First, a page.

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Deepwater Scars in the Southland

September 3, 2010

Ana Kostioukuva
Deepwater Scars in the Southland

Journalists, scientists and politicians often measure the Gulf Oil Spill by the number of barrels lost or gallons spilled.  Unfortunately, it is rare that we speak of it in the terms of a human cost: if the oil was instead harvested it could support the average lifestyle of one million people. BP lost a small U.S. state worth of revenue a day by virtue of the Deepwater Horizon oil spill. While a million Americans lost the potential energy usage of those barrels of nonrenewable energy. Obviously, it is a lose-lose situation for all. The greatest impact will nonetheless be felt by the Gulf Coast. Consequences associated with oil exploration and drilling have long plagued these states. People here may have become accustomed to these injustices, yet their patience is wearing thin.

Living in the South for this past summer has made one thing clear—  the Gulf Coastal states feel marginalized, and perhaps rightfully so, considering that Mississippi, Louisiana and Alabama are among the poorest states in our nation. A human development study conducted by Oxfam comparing states in matters of health, education, and income concluded “that people in last-ranked Mississippi are living 30 years behind those in first-ranked Connecticut.” Similar results are shown for other coastal states. Revenues from offshore oil royalties would supply more than enough resources to develop schools, hospitals and other institutions.  Yet the 37.5 percent of shares allotted to the states in 2006, including $650 million per year to Louisiana alone, are not to begin until 2017.  Until then, the coastal states will feel the effects, yet none of the benefits, of offshore oil drilling. With the fishing industry crippled, a moratorium on oil drilling and BP’s lag with paying clean-up volunteers, too many have lost their sources of income. Residents' reactions range from outrage to apocalyptic hysteria. Their very livelihoods have been destroyed by the largest marine water oil spill ever.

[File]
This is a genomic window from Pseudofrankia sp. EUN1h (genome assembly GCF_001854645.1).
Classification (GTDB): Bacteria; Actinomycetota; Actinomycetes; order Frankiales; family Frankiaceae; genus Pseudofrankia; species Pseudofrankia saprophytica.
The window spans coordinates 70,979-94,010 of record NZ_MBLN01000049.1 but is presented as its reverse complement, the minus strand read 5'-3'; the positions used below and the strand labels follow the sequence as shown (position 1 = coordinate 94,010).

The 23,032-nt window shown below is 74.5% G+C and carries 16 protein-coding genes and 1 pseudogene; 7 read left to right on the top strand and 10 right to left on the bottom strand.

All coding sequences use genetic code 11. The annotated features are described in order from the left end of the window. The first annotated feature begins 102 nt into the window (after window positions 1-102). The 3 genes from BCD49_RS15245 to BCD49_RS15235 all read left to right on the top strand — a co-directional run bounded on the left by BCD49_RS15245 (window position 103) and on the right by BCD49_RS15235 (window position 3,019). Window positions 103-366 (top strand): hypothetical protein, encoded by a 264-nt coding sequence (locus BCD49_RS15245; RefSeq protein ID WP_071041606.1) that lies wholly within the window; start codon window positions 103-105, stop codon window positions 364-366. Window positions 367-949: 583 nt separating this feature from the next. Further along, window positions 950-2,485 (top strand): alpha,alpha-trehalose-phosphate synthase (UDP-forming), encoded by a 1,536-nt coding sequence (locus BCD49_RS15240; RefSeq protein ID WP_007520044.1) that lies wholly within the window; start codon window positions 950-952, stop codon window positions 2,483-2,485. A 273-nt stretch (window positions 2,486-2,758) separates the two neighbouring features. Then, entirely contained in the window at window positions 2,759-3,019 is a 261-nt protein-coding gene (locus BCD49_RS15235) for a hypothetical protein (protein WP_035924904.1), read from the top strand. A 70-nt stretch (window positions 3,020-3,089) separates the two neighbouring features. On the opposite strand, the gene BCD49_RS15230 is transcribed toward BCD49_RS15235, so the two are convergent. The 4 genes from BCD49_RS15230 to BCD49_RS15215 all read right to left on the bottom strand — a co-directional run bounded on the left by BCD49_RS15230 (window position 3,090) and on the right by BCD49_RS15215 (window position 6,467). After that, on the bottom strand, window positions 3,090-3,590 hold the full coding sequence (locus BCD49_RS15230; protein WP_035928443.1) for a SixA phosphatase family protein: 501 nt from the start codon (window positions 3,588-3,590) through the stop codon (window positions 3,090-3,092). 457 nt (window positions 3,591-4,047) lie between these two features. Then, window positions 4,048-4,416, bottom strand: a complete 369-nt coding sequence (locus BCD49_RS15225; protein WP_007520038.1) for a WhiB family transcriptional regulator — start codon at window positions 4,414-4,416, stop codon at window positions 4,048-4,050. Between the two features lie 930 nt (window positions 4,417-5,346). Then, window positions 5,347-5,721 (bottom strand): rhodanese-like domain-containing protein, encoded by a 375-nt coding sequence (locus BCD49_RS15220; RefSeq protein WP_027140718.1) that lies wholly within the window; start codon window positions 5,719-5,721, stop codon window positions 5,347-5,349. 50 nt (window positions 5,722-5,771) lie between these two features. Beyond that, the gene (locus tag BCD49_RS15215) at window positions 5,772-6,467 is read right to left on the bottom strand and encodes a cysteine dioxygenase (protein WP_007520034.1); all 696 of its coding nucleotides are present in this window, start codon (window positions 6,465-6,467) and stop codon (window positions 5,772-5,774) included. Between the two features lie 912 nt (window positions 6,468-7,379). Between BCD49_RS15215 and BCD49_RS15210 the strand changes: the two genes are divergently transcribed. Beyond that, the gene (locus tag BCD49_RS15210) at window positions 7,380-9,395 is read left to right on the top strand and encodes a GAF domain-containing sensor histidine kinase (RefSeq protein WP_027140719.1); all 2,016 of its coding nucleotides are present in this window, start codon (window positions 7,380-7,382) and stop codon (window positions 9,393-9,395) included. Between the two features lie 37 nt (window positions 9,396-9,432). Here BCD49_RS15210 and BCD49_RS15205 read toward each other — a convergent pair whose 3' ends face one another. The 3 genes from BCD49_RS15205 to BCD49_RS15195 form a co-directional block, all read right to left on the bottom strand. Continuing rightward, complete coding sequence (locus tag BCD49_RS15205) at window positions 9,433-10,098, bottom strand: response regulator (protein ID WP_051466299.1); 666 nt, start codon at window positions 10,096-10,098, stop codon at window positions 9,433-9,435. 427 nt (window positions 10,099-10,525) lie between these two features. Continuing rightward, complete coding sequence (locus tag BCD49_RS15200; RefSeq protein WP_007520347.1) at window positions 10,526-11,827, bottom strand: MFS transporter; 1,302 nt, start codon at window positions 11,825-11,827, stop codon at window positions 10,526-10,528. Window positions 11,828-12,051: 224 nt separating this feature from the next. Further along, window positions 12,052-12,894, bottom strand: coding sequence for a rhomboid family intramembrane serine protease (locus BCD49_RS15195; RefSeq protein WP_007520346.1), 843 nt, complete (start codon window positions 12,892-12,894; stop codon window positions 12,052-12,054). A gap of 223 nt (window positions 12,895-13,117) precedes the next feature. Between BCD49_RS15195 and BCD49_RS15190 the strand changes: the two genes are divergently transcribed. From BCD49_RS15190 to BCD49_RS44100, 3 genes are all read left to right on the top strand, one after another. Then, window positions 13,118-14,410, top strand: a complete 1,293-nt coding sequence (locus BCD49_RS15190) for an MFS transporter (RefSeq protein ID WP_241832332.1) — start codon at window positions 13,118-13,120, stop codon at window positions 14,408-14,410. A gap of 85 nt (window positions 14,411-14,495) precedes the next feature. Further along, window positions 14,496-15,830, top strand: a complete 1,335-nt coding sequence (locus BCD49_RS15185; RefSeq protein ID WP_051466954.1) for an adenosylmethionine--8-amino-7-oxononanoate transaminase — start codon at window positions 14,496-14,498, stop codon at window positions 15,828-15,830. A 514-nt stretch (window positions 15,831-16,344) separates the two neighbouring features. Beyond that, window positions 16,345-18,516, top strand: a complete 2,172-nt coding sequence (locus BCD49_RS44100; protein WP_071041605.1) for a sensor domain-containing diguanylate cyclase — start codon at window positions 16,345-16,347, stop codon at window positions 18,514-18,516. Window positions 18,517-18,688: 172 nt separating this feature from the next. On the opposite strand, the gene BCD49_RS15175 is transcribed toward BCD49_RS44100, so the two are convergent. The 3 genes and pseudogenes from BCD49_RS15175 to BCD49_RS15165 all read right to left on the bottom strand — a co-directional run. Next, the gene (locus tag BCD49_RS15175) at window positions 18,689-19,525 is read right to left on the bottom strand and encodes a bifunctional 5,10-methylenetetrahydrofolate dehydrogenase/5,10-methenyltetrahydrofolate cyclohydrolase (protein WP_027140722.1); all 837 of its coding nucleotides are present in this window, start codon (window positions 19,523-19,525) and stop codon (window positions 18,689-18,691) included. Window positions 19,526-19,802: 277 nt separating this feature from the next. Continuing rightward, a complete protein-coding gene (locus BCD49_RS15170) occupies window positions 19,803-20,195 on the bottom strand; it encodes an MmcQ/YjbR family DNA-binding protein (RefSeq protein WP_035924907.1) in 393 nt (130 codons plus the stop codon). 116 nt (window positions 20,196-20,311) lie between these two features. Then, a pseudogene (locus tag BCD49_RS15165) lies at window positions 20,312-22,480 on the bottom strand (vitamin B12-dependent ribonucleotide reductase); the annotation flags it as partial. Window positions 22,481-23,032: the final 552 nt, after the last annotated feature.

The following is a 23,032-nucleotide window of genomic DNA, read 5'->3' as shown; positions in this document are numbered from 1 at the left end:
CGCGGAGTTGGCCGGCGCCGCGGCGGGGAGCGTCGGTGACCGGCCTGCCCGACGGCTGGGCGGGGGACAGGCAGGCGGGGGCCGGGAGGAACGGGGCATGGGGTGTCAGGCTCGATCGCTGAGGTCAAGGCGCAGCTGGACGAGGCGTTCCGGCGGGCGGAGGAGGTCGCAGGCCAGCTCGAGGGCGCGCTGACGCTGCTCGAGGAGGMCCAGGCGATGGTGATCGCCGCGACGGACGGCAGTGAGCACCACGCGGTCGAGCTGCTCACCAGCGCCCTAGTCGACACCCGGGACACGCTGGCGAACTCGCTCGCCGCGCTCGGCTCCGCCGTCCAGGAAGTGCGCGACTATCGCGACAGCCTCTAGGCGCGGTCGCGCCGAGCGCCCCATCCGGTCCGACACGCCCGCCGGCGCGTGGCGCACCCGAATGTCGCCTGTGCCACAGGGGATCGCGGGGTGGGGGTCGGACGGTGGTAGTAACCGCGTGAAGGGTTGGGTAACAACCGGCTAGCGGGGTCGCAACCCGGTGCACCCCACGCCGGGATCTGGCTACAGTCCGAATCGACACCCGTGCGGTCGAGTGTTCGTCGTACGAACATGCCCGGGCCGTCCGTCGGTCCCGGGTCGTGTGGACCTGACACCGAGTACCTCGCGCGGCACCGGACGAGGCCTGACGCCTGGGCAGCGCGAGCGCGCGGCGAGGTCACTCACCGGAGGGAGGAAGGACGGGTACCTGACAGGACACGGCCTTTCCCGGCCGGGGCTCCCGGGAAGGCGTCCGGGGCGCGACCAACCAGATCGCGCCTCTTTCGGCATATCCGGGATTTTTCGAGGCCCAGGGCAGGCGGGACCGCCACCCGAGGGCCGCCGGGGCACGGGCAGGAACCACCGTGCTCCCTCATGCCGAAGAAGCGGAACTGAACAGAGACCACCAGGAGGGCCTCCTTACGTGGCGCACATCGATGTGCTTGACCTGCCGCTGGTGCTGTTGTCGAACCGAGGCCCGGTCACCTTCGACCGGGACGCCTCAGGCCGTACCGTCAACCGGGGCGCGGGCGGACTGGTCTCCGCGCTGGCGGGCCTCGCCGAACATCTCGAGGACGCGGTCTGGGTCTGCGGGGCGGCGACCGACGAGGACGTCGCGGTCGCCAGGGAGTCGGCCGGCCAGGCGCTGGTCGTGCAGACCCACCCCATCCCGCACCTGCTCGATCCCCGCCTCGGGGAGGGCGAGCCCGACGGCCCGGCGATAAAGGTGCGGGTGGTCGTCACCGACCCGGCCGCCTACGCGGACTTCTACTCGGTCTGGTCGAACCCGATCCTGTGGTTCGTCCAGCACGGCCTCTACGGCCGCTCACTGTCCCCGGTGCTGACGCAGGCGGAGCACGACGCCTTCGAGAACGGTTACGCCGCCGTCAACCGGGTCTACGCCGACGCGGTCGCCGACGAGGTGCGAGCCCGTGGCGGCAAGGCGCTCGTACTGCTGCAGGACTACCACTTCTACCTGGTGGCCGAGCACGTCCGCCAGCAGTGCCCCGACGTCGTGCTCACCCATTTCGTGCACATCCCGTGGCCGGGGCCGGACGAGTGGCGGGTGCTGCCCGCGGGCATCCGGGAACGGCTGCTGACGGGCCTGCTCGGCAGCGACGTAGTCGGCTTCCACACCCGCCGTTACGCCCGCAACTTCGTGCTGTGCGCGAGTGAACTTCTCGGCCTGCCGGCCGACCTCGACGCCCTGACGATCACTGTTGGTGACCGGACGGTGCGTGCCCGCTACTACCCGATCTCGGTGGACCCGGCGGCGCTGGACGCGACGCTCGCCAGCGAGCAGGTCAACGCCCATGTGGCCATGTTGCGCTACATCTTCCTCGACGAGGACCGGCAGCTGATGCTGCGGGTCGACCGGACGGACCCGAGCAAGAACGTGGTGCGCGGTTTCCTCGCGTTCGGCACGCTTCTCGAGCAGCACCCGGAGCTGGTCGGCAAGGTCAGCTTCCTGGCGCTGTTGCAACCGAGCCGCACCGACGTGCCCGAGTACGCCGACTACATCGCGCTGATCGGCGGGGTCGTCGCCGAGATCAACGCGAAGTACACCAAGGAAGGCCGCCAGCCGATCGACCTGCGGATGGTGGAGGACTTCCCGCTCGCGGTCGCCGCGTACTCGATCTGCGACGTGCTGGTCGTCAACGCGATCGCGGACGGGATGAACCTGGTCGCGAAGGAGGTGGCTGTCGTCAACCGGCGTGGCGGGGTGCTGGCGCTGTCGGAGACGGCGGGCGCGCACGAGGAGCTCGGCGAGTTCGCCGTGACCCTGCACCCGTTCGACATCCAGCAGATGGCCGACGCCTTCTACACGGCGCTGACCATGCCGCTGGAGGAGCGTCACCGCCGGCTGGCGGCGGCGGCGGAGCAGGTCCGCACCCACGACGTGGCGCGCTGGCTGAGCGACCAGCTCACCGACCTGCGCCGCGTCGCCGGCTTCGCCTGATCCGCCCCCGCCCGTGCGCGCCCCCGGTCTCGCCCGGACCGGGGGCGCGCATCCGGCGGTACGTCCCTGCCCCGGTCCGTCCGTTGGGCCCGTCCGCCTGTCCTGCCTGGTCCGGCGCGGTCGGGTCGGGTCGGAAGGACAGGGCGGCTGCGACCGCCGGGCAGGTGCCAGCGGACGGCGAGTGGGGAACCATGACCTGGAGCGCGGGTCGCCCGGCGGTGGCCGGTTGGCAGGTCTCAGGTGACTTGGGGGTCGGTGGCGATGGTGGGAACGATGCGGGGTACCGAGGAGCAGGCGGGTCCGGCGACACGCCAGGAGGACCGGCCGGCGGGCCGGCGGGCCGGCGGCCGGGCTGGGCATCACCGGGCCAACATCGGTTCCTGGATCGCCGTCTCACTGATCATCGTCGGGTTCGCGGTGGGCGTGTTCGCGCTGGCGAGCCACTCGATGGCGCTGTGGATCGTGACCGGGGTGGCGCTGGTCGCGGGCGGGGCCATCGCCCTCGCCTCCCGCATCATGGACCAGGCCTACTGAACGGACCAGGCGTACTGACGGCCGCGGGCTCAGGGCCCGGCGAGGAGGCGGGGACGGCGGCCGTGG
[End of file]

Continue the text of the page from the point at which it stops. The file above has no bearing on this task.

As the summer of disaster winds to a close, locals are concerned with more than simply making ends meet.   Hurricane season threatens to shake up the damaged region yet again, and human development has worn away at the coastal wetlands that naturally provide flood control.

Coastal wetlands act as ‘horizontal levees’ by weakening a hurricane as it makes its way towards inland cities. Ultimately, these natural storm buffers are the best and most effective method of hurricane protection. However, the coastal land loss in Louisiana alone is staggering. As described in a story by National Geographic, “despite nearly half a billion dollars spent over the past decade to stem the tide, the state continues to lose about 25 square miles (64.7 square kilometers) of land each year, roughly one acre (4,000 square meters) every 33 minutes.”

Since canal digging began nearly 60 years ago, for petroleum exploration and ship traffic, a dangerous doze of salt water has been introduced into the fresh water marshes. In native vegetation such as cypress trees, roots are unable to hold onto soil in salt water, which leads to erosion. Fresh layers of river sediment are no longer deposited from the Mississippi to replenish this loss. Levees are the culprits. They force sediment past soil starved marshes into deep ocean waters.  These same levees, that exist to protect the city of New Orleans, were deemed by a national panel of experts as  ‘designed to fail’ and responsible for most of the $81 billion worth in damages associated with Hurricane Katrina.

The BP oil spill isn’t good news for anyone. This spill will doubtlessly echo for many more years in its impacts on our environment, energy and seafood cravings. However, the people living in this mess are the ones who suffer and will suffer the most.  But is it a coincidence that the poor, less educated of the world, in this case the United States, are stuck bearing the environmental injustices of natural resource exploitation? Are natural resources coincidentally found only in the poorest of the world’s regions, or are there other factors guiding the decision of drilling in one place versus another?

Admittedly, the Gulf of Mexico makes up the largest chunk of the 115.1 billion barrels of total untapped crude oil available on Federal Outer Continental Shelf (OCS) territory. However, in the same surveys done by the Mineral Management Service (MMS) and United States Geological Survey (USGS), it was found that the Los Angeles area contains sizable onshore and offshore oil fields. To be more specific, the southern California coast reserves are comparable to that of western coastal Florida oil fields in the Gulf of Mexico, not too far from the location Deepwater Horizon was operating. In addition, the New England coastline sports an equally promising potential sites for offshore drilling. What are the chances that companies would start drilling on those sites once the Gulf of Mexico is drained of petroleum? I can post this question another way— is it just as easy to exploit wealthier and more well-educated states as it is the poorest in our nation?

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